No one would ever get lost in this world. Over time, all cars would be retrofitted with GPS navigation. Retrofitting might be as simple as adding a dashboard screen that syncs to your smartphone. GPS navigation eliminates most wrong turns and thus saves gas.
Google’s vision of driverless cars gets us to a similar place. But human psychology might prevent adoption of driverless cars. I hope I’m wrong because that would be awesome. The halfway version, in which each driver has a much smarter car that acts like a copilot seems more likely.
Carpooling would be easier in this imagined world. You could walk to any parking lot and your smartphone would tell you who is heading to your neighborhood in the next few minutes based on past driving patterns. Your phone would start negotiating for that ride as you entered the parking lot. If the intended driver has different plans, he sees the message on his phone and declines it. Your phone goes automatically to the next driver and even shows you a map in the parking lot so you can walk right up to the correct car. You arrive just as the driver is pulling out of his spot, already expecting you because he has tracked your location. He waves you to open the door. You hop in. No words are spoken. Your smartphone and the driver’s phone record the trip distance as it happens, and transfer a preauthorized payment from the rider to the driver to compensate for gas. Video cameras in the rearview mirror keep the passenger from robbing and raping the driver, and vice versa.
Carpooling would also become more popular if each car has Internet access because it allows people to do work on the way to the office. I can imagine some progressive companies might start counting your commute time as work time as long as you have your laptop and you are not the driver. That would spread out the rush hour, reduce traffic, and save huge amounts of gas.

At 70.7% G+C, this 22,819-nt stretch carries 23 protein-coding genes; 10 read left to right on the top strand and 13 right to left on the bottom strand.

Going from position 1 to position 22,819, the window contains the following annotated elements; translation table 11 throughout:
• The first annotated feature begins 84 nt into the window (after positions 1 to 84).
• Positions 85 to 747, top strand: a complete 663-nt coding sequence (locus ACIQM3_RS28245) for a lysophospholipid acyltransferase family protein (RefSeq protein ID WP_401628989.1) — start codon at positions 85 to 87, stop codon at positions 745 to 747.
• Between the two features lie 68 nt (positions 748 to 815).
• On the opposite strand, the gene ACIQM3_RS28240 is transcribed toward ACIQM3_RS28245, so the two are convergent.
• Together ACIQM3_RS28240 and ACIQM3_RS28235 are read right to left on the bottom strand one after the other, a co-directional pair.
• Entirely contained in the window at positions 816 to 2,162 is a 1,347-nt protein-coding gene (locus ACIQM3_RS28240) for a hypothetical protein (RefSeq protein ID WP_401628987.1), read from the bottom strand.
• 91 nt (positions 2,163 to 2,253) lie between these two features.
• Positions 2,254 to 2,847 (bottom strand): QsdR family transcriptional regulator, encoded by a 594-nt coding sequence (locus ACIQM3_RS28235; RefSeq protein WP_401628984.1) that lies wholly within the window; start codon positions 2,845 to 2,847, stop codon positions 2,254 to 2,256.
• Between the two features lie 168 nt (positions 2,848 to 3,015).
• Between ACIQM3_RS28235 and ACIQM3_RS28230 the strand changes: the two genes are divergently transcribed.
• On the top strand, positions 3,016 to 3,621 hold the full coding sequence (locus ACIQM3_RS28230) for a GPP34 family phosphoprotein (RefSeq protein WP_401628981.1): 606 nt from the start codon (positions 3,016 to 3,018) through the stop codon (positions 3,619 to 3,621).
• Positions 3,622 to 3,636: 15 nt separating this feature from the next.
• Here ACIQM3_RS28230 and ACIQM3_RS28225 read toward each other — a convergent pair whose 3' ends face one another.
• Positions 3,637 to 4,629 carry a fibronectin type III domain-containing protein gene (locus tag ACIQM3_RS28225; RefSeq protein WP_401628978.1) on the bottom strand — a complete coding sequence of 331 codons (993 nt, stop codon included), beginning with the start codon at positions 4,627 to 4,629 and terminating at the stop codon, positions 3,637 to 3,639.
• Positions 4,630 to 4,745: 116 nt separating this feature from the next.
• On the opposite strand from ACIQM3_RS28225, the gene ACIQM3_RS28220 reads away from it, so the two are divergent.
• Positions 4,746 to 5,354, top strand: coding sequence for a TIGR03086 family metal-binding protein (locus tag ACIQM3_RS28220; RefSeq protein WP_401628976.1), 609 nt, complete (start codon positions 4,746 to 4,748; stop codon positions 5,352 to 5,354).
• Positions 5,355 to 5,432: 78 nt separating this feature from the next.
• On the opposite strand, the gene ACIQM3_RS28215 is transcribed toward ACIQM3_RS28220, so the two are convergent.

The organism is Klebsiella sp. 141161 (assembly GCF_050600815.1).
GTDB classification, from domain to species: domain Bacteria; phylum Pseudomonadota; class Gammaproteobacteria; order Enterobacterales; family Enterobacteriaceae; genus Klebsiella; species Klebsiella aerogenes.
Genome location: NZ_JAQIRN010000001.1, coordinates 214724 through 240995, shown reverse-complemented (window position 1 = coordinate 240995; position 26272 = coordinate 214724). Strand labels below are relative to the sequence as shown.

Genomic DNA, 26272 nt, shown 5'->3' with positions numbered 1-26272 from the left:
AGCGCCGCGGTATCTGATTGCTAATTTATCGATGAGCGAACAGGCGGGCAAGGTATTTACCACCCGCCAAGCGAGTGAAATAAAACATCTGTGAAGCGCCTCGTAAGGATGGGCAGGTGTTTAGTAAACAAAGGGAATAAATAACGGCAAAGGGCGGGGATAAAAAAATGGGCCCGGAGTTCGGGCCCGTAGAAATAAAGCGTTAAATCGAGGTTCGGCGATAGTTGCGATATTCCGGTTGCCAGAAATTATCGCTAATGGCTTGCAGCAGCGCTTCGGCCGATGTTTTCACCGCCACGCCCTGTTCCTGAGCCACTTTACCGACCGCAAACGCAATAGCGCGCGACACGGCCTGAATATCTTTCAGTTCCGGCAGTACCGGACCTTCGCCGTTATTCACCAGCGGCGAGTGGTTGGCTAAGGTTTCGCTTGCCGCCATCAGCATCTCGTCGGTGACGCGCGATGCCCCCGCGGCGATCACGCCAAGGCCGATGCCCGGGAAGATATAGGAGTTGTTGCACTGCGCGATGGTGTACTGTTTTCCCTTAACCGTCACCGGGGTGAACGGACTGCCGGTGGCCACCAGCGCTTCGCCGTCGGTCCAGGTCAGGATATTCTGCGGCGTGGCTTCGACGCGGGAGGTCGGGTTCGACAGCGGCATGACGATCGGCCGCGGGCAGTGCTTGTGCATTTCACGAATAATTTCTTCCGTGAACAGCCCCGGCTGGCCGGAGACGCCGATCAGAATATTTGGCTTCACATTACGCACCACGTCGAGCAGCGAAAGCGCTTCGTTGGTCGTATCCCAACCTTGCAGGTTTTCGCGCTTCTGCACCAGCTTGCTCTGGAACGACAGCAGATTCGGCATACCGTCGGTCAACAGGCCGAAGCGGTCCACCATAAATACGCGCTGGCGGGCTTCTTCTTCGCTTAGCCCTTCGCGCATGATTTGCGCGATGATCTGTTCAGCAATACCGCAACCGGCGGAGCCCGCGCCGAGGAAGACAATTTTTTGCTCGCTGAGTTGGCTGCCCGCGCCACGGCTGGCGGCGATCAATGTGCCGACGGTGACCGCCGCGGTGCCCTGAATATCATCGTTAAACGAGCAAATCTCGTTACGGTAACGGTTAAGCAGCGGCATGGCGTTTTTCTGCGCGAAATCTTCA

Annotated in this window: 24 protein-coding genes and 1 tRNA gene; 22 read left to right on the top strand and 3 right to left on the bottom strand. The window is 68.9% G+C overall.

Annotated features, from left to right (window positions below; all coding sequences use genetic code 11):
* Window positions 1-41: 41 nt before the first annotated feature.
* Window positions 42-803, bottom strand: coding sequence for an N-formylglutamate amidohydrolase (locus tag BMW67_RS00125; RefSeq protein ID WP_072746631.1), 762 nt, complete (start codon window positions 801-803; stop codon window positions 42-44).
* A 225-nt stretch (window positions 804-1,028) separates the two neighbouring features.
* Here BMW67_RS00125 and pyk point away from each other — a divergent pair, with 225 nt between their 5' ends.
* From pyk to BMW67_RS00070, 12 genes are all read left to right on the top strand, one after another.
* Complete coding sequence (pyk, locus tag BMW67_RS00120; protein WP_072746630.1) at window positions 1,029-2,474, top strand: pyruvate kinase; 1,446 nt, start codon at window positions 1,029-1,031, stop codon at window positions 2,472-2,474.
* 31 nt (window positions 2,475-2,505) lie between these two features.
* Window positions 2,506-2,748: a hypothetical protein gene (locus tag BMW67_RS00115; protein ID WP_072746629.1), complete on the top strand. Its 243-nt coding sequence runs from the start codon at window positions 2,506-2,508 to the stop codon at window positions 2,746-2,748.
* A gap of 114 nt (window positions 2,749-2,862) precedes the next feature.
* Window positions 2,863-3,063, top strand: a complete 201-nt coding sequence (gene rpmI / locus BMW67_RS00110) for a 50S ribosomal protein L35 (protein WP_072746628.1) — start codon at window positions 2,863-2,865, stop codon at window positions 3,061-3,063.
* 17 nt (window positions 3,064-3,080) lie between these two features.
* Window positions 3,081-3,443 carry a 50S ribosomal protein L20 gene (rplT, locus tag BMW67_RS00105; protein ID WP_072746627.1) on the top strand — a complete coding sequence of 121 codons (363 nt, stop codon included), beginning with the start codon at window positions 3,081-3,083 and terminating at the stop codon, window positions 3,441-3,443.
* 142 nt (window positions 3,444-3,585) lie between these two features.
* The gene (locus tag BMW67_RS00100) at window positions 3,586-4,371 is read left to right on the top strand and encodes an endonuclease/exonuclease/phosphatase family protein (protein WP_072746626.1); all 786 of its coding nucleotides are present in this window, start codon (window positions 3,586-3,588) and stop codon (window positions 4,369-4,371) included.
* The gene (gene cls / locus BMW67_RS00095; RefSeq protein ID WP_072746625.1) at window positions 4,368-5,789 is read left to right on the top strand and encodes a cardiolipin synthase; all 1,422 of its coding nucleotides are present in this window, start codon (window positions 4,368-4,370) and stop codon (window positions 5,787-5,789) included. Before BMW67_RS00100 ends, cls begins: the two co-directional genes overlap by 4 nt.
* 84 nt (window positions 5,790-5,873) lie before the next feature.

Hailing a cab would be convenient too. You’d always know where the nearest cab is and how long before it arrives. No one could steal your cab because the cab driver would automatically identify passengers by their phone. If the wrong person tries to climb in, the cab would sound a buzzer.
I have a theory that drunk driving could be nearly eliminated if cabs were convenient and – this next part is important – partly funded by health and auto insurance companies so the price is always reasonable. Perhaps the discount price only kicks in for people travelling to and from places that serve alcohol during certain hours of the day. That wouldn’t stop all drunk drivers, but it would put a dent in it.
Now imagine your car knows its passengers by their smartphone locations. The car’s radio could find music that matches the preferences of everyone in the car, possibly by checking each person’s iTunes or other music collections in the cloud and looking for common songs.
Now imagine all traffic accidents are recorded on the car’s video cameras and sent to the Internet in the event of a crash. That saves a huge amount of money in court cases because it will always be obvious who is at fault.
Imagine too that your car can identify in advance any cars on your road that are driving erratically or have recently come from a bar. You’d be able to keep your distance. That would help too.
There would be no more high-speed car chases in this future world. Police can stop any car’s engine via Internet. Just plug in the license plate number and it rolls to a stop.
Imagine that you never have to reach for a key as long as your phone is in your pocket and knows its location. Doors would unlock when you approach, and even the lighting, heating, and entertainment in your home, office, or car would adjust to your preferences.
To enjoy all of these services, all you need to do is trust nuns with your location information. And let’s say the nuns are not directly paid for their services. Rather, the payments from all of the industries using this common database go to the poor. It’s a win-win.
My guess is that the coming wave of location-sensing applications will be as important to the global economy as the auto industry or the computer industry. It’s a big deal, affecting every phone, computer, door, entertainment system, and auto. All we need is some visionary government leadership of the sort that helped bring us GPS satellites and the Internet. And we need nuns to keep the government out of our location data.